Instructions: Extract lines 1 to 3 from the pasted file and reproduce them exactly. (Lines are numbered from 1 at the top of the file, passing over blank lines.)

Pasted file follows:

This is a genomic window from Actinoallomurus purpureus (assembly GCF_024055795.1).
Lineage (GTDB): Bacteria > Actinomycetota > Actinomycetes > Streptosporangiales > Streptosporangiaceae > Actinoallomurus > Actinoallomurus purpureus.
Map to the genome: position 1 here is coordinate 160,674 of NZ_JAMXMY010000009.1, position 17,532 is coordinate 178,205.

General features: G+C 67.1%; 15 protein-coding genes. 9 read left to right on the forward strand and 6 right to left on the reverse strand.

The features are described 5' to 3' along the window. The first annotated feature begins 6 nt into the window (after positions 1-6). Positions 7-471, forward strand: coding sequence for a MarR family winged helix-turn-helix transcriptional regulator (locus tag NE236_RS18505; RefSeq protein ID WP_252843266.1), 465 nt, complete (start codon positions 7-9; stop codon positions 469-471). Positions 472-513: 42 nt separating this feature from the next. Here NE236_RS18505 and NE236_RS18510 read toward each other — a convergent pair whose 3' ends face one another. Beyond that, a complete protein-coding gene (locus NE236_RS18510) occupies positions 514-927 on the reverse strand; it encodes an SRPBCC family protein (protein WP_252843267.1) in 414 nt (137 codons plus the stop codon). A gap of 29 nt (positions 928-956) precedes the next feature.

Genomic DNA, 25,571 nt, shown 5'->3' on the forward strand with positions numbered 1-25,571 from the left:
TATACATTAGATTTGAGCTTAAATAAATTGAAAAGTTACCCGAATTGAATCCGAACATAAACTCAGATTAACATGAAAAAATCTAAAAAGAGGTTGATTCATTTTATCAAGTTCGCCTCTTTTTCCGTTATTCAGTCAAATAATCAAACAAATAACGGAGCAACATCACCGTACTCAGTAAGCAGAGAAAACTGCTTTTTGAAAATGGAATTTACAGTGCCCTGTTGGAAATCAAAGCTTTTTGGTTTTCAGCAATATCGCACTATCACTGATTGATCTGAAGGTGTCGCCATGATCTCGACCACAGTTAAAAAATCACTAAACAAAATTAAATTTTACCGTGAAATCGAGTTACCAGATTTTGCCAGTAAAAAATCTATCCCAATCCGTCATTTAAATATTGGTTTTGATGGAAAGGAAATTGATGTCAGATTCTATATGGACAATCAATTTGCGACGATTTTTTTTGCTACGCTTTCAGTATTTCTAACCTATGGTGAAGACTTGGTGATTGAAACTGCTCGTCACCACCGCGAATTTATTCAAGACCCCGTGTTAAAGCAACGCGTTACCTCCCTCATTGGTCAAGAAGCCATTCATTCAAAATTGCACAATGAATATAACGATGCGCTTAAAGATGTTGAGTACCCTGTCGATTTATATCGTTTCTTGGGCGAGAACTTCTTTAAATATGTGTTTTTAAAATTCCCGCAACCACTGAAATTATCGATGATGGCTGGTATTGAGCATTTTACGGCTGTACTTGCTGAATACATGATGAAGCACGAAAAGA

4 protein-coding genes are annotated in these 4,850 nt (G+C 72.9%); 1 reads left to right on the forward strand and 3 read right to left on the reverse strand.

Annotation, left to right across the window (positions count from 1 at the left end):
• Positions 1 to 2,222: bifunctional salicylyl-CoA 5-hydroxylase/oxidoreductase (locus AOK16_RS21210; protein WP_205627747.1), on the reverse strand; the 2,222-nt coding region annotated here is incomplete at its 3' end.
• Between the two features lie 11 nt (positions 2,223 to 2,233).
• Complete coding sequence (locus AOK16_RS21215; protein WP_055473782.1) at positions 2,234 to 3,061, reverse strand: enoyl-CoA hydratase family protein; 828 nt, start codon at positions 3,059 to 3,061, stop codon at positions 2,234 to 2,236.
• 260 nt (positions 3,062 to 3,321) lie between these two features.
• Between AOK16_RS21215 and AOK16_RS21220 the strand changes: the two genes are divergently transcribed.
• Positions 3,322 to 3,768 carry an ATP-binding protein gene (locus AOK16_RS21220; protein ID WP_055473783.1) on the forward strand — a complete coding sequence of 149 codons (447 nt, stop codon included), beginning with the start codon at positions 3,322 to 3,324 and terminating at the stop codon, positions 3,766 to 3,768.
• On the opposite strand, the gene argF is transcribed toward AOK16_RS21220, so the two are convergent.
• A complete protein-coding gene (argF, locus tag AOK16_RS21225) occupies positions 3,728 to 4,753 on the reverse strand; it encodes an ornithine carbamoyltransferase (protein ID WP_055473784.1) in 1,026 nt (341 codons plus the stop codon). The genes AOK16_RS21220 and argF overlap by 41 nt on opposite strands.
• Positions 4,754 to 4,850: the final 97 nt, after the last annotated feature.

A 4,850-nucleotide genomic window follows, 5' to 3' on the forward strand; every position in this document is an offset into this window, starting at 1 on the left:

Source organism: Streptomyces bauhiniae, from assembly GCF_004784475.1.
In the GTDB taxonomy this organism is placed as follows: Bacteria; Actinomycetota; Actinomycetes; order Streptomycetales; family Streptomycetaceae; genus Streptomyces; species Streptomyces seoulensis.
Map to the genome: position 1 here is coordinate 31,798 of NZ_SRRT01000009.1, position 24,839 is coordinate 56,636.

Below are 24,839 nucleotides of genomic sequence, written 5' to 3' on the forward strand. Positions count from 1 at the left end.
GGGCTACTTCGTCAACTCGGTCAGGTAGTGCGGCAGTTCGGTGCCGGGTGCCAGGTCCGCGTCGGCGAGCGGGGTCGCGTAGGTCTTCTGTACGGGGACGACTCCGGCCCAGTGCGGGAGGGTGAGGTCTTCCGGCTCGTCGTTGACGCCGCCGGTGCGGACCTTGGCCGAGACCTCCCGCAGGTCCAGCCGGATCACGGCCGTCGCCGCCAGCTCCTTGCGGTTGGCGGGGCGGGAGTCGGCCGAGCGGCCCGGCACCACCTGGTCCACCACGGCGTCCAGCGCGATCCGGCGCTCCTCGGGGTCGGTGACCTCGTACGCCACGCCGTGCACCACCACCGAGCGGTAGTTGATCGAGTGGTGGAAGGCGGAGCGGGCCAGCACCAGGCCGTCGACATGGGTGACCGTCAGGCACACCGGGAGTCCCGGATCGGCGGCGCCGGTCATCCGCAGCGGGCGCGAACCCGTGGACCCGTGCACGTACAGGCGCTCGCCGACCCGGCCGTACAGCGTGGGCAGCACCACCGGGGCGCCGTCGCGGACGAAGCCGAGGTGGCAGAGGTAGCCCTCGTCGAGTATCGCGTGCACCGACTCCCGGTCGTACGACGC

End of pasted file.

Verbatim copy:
This is a genomic window from Actinoallomurus purpureus (assembly GCF_024055795.1).
Lineage (GTDB): Bacteria > Actinomycetota > Actinomycetes > Streptosporangiales > Streptosporangiaceae > Actinoallomurus > Actinoallomurus purpureus.
Map to the genome: position 1 here is coordinate 160,674 of NZ_JAMXMY010000009.1, position 17,532 is coordinate 178,205.